In Key Stage 2, children will participate in a whole class reading approach called Destination Reader.  Destination Reader blends a range of learning behaviours and reading strategies which, brought together, allow children to explore and understand texts independently, at a deeper level.

To develop writing at Coldfall, we use a whole book approach. This is an immersive approach to teaching English, allowing for connections to be made to other areas of the curriculum.  Each year group has a set of core books that not only act as class novels, but are also used by the class teacher to underpin the teaching of English.


At Coldfall we use two main phonics schemes, Jolly Phonics and RML Phonics, as our prime means of teaching children in the early stages of reading and writing.  Both Phonic Schemes take a multi-sensory approach to learning phonics.  The strategy combines songs and actions as a way for children learning all 44 phonemes (smallest unit of sound) and the children really are enjoying this approach.  Phonemes can be made of 1/2/3 letters.  For example: a, ay, igh.

Green Words/Easy Words

These are words that can be sounded out using phonological knowledge, for example:  p-e-g, p-ee-p, l-igh-t.  Children are taught to recognise and read the sounds and use this knowledge to then read whole words.  This progresses to more complex sounds as the children move through Reception to Year 1 and 2.

Red Words/Key Words

‘Red words’ or ‘key words’ are words that can’t be sounded out. Many are short, common words; for example ‘the’ or ‘some’, but they can be longer words like ‘because’.  To read key words, children need to develop a sight vocabulary and practice these regularly.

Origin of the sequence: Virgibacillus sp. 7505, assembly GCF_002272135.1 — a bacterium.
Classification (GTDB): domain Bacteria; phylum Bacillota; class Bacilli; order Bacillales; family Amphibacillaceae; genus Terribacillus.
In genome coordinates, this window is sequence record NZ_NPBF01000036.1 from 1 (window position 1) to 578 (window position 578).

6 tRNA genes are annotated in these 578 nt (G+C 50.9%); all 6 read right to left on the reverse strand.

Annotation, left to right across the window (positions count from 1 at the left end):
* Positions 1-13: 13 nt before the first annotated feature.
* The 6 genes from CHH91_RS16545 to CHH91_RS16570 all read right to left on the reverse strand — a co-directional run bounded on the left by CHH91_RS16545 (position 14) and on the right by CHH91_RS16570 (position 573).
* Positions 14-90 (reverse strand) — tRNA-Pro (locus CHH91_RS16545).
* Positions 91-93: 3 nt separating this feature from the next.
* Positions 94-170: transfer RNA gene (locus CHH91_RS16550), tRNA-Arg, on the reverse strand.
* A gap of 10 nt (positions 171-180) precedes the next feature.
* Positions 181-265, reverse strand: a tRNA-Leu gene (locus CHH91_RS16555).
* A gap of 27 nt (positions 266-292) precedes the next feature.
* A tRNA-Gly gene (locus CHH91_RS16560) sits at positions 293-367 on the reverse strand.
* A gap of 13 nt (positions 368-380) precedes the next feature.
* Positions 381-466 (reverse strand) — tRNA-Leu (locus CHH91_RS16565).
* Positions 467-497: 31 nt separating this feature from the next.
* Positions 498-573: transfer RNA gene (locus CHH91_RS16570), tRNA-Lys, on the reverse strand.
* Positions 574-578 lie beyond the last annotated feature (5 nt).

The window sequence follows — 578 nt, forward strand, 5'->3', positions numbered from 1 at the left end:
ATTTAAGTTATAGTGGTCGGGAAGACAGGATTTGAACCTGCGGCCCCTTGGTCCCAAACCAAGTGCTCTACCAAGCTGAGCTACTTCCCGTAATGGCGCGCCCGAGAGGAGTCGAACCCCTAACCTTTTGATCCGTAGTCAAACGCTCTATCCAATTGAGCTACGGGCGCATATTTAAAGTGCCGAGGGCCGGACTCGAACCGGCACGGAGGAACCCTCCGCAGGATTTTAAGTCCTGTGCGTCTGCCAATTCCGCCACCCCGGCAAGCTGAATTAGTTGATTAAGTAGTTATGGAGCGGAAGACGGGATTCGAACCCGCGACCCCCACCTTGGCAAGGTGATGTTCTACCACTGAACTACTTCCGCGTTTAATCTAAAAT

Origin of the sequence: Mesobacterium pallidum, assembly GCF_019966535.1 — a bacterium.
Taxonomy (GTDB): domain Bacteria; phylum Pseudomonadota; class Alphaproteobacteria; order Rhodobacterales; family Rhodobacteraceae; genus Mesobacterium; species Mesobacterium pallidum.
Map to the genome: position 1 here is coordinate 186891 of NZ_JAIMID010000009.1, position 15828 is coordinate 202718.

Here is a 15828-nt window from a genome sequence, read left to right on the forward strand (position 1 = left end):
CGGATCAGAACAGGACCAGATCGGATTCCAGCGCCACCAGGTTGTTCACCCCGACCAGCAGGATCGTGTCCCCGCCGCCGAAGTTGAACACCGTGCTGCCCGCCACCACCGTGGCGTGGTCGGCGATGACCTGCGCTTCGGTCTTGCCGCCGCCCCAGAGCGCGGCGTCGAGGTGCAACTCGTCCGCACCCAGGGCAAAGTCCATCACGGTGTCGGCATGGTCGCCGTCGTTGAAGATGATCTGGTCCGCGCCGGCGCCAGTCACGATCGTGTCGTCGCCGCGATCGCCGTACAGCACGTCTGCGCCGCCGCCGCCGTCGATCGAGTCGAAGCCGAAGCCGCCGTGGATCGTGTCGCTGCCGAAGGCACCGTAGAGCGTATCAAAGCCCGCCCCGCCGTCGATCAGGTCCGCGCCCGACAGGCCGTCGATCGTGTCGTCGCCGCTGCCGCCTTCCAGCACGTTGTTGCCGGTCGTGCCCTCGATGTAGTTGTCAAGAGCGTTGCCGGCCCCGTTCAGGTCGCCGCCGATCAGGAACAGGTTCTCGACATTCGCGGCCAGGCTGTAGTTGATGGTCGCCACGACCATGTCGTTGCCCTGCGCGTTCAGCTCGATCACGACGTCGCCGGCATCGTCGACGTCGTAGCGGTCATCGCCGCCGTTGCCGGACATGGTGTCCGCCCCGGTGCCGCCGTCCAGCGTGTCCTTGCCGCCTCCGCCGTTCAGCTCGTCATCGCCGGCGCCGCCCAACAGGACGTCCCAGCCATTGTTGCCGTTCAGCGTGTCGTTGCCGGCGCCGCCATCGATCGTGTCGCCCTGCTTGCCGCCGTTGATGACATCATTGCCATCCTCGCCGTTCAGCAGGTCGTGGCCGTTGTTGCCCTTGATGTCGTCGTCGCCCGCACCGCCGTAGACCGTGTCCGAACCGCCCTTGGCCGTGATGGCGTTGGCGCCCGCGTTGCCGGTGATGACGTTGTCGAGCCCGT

Systematic Phonics Teaching

The teaching of phonics begins in Reception, where sounds are introduced at a rate of one a day throughout the autumn and spring term. Sounds are consolidated in the summer term. This knowledge is built upon in Year 1; more complex sounds are introduced and reinforced throughout Year 2.

Phonics Screening

During the summer term in Year 1, children nationwide are tested on their phonic knowledge. This test helps us to identify children who have gaps in their phonic knowledge and may need support in Year 2 to develop reading and writing skills. The test is very low-key and the children are not aware that they are being tested. Parents are informed as to whether their child has achieved the national expectation within the child’s end-of-year report. Additional tuition in phonics will be given to those children who did not achieve a pass during Year 2 and they will be tested again in the summer term.


Here at Coldfall we are very proud of our pupil’s handwriting and take particular care in our cursive/joined-up handwriting style. We aim for our pupils to develop a neat, legible, speedy handwriting style using continuous cursive letters that leads to producing letters and words automatically in independent writing.

By the end of Year 6, pupils will understand the importance of neat presentation and the need for different letterforms (cursive, printed or capital letters) to help communicate meaning clearly.

Cursive Alphabet


Useful Documents

Top Tips For Helping Your Child With English

Useful Websites














Bedtime Stories By My Teacher